When I decided to get serious, to stop planning and start doing this year, my first goal was a writing one. I decided to self-publish three books in the next year — crazy? Yes. But who wants to do anything halfway?
How did I chose these three books? Well, A Caged Heart Still Beats is my second novel and the one that I was sending out to agents since before the Earth’s crust had fully cooled. I’d sent out probably a hundred queries and hadn’t gotten even one request to read it, so either my query was horrible, the industry is just really tough right now, or they didn’t like the idea of a love story with a man trapped in a cage. All I knew for sure was that none of them had turned in down after reading the whole thing — because no one had read the whole thing. It’s a book I believe in and can’t wait to get into readers’ hands. So that’s coming out in November. Fall Street is my third novel; I recently completed the first draft and it will be out next spring.
But my debut release is a bit of an odd duck. It’s a little self-help book about living your dreams. I’d had the idea for a while and then I was looking back at the best self-help book ever The Success Principles by Jack Canfield, and he told a story about a young man named Jason Dorsey who ‘didn’t know what couldn’t be done’ and so wrote a book Graduate to Your Perfect Job in less than thee weeks. So I decided to write my little book and share it with the world. Easier said than done.
All went well in the beginning. I picked 25 ideas (divided into five categories) that I thought had most contributed to my happiness. Over the next month I wrote out each idea, added intros, and felt pretty good. Then my first reader (my sister Sarah) called out some weaknesses. That’s cool, that’s okay (sniff!). I rearranged the whole book, cut some stuff, added so new sections, and it became much better. Now I just needed to finalize and copy-edit (again) the manuscript.
Now, my sister is an artist and she’s designed covers for my friend Rob White’s book. I knew I wanted her help on my novels but I (naively) thought I could handle the self-help cover on my own. And I’m sure I could have eventually come up with something decent but, just look —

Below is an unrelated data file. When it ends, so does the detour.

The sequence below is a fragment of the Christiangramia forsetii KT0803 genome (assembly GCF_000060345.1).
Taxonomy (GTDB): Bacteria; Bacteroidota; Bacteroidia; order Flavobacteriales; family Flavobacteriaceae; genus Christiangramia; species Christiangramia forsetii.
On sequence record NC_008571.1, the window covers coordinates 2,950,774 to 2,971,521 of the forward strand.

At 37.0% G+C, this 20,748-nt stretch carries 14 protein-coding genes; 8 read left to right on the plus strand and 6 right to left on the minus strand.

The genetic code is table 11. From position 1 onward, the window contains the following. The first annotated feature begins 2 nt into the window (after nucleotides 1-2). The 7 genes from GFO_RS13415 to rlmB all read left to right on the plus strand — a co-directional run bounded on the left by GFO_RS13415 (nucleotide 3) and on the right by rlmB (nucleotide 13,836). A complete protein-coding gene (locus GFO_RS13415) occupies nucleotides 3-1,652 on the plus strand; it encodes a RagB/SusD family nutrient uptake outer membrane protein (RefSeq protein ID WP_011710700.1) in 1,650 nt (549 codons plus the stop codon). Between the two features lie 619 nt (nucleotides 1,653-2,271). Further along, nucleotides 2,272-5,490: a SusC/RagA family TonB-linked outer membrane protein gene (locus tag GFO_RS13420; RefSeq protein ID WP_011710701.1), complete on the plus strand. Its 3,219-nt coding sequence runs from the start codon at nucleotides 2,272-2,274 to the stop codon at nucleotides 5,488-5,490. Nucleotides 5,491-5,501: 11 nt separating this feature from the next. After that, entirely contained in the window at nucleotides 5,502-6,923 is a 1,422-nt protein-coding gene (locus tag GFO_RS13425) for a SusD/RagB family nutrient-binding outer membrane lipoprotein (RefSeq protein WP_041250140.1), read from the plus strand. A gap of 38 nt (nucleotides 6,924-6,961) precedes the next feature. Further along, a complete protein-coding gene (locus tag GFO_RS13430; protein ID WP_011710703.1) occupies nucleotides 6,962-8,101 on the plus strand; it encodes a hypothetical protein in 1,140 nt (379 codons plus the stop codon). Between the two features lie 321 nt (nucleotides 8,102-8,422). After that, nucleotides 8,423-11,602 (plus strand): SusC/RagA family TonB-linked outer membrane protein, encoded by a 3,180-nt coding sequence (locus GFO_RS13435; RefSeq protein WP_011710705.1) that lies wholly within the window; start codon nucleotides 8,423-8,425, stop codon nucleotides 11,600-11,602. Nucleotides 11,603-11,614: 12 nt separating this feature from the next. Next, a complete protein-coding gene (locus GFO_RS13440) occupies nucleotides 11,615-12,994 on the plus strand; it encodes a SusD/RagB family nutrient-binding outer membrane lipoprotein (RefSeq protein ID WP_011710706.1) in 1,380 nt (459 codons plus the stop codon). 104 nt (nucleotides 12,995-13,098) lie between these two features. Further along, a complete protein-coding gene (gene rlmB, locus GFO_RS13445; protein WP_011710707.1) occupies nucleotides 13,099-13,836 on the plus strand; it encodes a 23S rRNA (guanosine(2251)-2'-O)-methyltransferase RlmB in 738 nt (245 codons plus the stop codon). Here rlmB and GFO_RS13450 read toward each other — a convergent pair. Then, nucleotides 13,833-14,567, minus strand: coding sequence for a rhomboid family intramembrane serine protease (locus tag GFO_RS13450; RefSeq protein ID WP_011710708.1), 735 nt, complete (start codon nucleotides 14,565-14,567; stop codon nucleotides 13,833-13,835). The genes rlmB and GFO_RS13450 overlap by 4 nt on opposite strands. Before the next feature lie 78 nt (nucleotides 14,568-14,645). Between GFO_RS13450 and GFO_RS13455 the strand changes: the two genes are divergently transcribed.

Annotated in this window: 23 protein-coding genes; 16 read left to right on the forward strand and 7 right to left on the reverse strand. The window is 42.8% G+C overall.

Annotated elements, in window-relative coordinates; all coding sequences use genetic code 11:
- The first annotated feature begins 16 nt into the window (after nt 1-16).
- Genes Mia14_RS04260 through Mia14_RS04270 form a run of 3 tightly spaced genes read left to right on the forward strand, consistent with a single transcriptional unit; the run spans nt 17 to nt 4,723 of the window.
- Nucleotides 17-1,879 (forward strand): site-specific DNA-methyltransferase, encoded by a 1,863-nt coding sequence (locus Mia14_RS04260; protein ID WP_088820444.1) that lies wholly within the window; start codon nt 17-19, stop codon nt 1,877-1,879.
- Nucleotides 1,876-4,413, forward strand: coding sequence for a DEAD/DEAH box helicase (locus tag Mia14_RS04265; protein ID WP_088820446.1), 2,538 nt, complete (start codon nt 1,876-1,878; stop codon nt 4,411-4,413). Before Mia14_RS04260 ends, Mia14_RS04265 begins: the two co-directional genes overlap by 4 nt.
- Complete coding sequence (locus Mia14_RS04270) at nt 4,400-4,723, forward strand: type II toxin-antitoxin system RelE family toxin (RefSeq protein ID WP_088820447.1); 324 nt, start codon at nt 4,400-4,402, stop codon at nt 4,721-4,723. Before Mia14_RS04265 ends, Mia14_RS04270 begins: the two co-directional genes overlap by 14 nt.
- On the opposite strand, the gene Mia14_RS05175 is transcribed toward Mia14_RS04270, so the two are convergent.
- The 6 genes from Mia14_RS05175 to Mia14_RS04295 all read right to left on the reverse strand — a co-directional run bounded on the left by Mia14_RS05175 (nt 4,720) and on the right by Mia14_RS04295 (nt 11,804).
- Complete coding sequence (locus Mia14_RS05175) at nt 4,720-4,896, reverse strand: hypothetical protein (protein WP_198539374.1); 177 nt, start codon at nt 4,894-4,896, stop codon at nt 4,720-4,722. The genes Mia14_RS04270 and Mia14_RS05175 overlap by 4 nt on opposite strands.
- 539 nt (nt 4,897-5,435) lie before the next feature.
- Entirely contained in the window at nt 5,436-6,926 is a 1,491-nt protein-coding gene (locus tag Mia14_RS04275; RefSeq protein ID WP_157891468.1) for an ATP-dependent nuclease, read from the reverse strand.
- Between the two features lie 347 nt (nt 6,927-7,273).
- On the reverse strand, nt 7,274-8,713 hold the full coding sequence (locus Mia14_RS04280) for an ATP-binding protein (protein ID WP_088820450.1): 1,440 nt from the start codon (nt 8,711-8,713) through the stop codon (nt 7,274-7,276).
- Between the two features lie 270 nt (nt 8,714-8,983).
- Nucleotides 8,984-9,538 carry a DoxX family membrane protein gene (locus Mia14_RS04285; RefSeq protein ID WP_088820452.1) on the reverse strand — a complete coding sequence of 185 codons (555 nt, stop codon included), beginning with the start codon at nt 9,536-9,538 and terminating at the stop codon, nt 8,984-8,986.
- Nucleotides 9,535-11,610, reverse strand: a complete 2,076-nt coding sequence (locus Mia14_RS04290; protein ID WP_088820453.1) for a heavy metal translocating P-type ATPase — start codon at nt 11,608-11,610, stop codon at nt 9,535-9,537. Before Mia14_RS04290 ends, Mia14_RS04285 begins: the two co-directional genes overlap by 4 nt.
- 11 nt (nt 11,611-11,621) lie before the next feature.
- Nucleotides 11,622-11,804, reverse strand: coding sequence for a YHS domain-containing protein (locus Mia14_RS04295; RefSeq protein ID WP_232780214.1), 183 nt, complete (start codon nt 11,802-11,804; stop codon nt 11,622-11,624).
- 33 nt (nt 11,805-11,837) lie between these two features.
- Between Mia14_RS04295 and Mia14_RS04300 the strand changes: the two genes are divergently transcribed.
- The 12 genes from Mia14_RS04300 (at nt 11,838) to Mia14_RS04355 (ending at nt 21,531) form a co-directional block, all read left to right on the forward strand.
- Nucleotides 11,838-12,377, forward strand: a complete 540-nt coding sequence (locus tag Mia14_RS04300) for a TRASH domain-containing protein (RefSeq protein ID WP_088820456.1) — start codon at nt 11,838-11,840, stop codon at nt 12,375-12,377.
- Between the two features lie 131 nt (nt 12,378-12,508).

I think we can all agree the one at the top of the page is better. I’d struggled through six different covers (all using my ancient MS Publisher’s 80s-rific styles) and then one day while I was out, Sarah surprised me with the blue sky cover. Thank the gods.
What I learned from this is that it’s very hard to make a cover that looks professional and good enough to sit alongside traditionally published books. And even if you don’t want to spend a lot of money, you have to keep working and looking till you find a high quality look. I’d suggest at least finding a local artist or graphic designer to help you, and going for a true cover designer if you can. It’s your book’s intro to the world and I didn’t feel ‘right’ about any of my designs but now I can feel proud of my book.
The Advertising, Formatting, Etc
I’m now hoping to format my book, both to become an e-book and a POD paperback, in the next weeks. The cover needed a few last adjustments (the size of my paperback is a little narrower than the design above and I wanted the title a little bigger). Everything I’m doing is out of Catherine Ryan Howard‘s wonderful book Self-Printed. I’m still pretty lost about advertising, but I figure that is the next great adventure.
I’m proud of my book. I’m (pretty) proud of my Amazon page. And I’m proud of myself for taking my future into my own hands. Because the secret, as Austin Kleon says, is —